Carl Schuster, former director of operations for the Joint Intelligence Center at US Pacific Command in Hawaii, said the new report “is the best assessment of China’s situation and progress that I have seen.”

But he cautioned against using it as a predictor of how the PLA might fare in a war like Ukraine’s, as it had many other advantages over the Russian military.

China gives new recruits better training and no longer relies on conscripts, he said, as Russian military ‘rely on seven-month conscripts for 80-85% of its enlisted personnel’ .

And, unlike Russia, China has a professional non-commissioned officer corps, he added.

Schuster, who now teaches at Hawaii Pacific University, estimated that China is about four or five years behind the United States in terms of joint operations capabilities – but warned that recent exercises “suggest they are catching up.”

He cited recent Chinese operations like those around Taiwan after US House Speaker Nancy Pelosi visited the island in early August as evidence of this.

“The study’s unstated implication that the PLA may be unable to conduct effective joint operations is misplaced,” Schuster said.

The report by Wuthnow, who is also an adjunct professor at Georgetown University in Washington, also revealed demographic differences between Chinese and American leaders.

“Senior (Chinese) officers were homogeneous in terms of age, education, gender and ethnicity,” the report said.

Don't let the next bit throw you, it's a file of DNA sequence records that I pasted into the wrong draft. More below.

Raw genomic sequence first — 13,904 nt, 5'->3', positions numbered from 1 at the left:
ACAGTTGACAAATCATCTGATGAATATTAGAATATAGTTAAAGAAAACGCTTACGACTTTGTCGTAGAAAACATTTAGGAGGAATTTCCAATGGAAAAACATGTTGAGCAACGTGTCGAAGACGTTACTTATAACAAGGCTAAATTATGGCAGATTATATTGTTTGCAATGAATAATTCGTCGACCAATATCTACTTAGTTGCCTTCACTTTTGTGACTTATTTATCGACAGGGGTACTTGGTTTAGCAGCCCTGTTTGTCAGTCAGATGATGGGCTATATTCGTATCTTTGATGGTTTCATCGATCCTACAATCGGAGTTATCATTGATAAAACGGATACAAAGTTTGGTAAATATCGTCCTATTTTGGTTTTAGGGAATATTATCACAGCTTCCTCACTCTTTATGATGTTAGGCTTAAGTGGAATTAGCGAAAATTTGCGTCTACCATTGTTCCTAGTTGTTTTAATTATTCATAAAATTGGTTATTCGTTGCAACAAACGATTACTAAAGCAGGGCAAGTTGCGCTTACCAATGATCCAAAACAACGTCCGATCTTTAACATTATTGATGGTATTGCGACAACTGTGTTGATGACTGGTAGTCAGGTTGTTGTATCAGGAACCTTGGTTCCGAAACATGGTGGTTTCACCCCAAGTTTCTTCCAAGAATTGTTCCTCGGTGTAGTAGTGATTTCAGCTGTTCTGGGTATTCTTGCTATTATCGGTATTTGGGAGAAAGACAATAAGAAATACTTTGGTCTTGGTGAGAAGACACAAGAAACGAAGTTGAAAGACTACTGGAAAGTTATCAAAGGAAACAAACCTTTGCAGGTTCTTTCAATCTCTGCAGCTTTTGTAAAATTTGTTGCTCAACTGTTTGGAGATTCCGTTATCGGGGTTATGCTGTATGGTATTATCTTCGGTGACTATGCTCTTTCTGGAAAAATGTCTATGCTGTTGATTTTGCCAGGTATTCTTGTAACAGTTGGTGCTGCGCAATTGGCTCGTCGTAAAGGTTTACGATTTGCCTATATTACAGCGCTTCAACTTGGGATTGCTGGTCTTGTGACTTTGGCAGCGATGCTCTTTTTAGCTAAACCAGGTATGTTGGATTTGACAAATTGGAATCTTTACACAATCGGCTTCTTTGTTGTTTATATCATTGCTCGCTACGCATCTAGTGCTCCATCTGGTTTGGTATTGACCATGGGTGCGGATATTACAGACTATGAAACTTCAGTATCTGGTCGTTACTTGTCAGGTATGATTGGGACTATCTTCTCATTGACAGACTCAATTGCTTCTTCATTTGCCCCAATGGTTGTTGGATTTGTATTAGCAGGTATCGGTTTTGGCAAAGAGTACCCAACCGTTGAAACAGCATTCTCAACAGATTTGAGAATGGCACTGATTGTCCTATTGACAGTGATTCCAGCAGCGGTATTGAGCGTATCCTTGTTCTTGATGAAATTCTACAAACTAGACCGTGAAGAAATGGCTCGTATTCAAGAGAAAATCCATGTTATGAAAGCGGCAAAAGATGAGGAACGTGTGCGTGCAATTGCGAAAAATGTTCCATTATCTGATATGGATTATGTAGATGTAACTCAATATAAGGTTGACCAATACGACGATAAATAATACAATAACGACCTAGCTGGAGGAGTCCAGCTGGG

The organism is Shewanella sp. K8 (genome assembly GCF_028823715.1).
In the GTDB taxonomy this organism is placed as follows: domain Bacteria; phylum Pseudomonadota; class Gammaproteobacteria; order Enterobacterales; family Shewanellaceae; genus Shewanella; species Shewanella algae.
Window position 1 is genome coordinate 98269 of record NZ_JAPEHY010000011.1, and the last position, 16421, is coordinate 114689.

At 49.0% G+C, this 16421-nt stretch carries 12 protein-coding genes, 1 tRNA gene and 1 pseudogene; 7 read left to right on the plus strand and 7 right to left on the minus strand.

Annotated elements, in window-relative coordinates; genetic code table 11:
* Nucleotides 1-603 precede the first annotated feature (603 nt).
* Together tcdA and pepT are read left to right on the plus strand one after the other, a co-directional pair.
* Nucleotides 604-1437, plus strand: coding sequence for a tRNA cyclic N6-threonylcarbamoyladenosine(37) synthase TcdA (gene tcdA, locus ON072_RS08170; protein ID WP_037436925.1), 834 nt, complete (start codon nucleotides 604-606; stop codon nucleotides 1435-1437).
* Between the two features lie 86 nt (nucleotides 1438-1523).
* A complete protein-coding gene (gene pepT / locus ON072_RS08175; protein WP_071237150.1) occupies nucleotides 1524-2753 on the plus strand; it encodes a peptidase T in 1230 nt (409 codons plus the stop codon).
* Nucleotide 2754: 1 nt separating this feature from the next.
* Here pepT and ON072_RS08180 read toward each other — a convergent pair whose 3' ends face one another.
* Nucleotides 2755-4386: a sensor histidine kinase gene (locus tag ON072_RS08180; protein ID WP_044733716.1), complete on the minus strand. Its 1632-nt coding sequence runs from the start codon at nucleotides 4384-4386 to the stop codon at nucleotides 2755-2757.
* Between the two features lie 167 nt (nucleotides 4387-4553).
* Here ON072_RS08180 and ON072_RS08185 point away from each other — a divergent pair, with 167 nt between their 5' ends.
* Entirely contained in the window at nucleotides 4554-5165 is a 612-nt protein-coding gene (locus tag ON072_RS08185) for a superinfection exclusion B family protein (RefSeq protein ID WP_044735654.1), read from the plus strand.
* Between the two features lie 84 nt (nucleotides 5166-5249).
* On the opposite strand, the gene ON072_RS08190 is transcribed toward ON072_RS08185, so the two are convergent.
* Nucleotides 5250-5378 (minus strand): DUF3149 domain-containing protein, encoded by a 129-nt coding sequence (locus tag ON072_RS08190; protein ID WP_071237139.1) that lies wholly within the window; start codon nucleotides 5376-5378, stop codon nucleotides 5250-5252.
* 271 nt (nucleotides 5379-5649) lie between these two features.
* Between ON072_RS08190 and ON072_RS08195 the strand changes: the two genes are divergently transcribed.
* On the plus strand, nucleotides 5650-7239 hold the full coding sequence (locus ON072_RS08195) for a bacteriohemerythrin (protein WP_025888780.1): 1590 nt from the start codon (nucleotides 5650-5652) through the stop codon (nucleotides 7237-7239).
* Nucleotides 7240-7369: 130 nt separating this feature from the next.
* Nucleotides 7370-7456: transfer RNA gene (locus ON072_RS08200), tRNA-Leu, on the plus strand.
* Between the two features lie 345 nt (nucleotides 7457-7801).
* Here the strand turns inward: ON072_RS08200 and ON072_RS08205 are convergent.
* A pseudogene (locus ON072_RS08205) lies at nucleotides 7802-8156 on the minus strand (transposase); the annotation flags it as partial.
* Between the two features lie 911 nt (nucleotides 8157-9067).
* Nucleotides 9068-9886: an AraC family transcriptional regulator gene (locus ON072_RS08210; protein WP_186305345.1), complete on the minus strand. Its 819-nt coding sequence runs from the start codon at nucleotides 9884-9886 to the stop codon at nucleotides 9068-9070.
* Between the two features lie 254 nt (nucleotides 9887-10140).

Among four-star ranks, Chinese officers were on average older than their American counterparts (64 versus 60) and had more years in the military (46 versus 40).

“The American leadership was also more diverse, with two women and three African Americans, compared to a homogeneous PLA leadership (all male and 99% Han Chinese),” the report said.

And one final striking difference: 58% of the American officers had served in a foreign country while none of the Chinese officers had overseas experience.

Newly recruited officials undergo military training at the Shizhong District People's Court in Zaozhuang, China, September 3, 2022.

The report also notes how Chinese leader Xi Jinping has tightened his grip on the leadership of the PLA since seizing control of the Communist Party of China in 2013.

Through his role as chairman of China’s Central Military Commission, Xi has been personally involved in the selection of senior officers, he added.

“All PLA officers are members of the Communist Party of China and must have enough political acumen to demonstrate loyalty to Xi and his program,” he said, noting that Xi rotates senior officials geographically in China. to prevent them from developing “patronage networks” that could one day threaten his leadership.

But he also noted that Xi has been careful to reward loyalty and patience in the senior officer corps.

“Xi Jinping did not jump on a generation of people who had waited their turn to promote young Turks more familiar with modern conflicts,” he said.

As these older officers reach retirement age for their rank – up to 68 for those in the Central Military Commission – their successors will bring more experience from the modern battlefield, including the latest technology. , according to the report.

But the silos, reinforced by tradition and organizational culture, should remain, he said.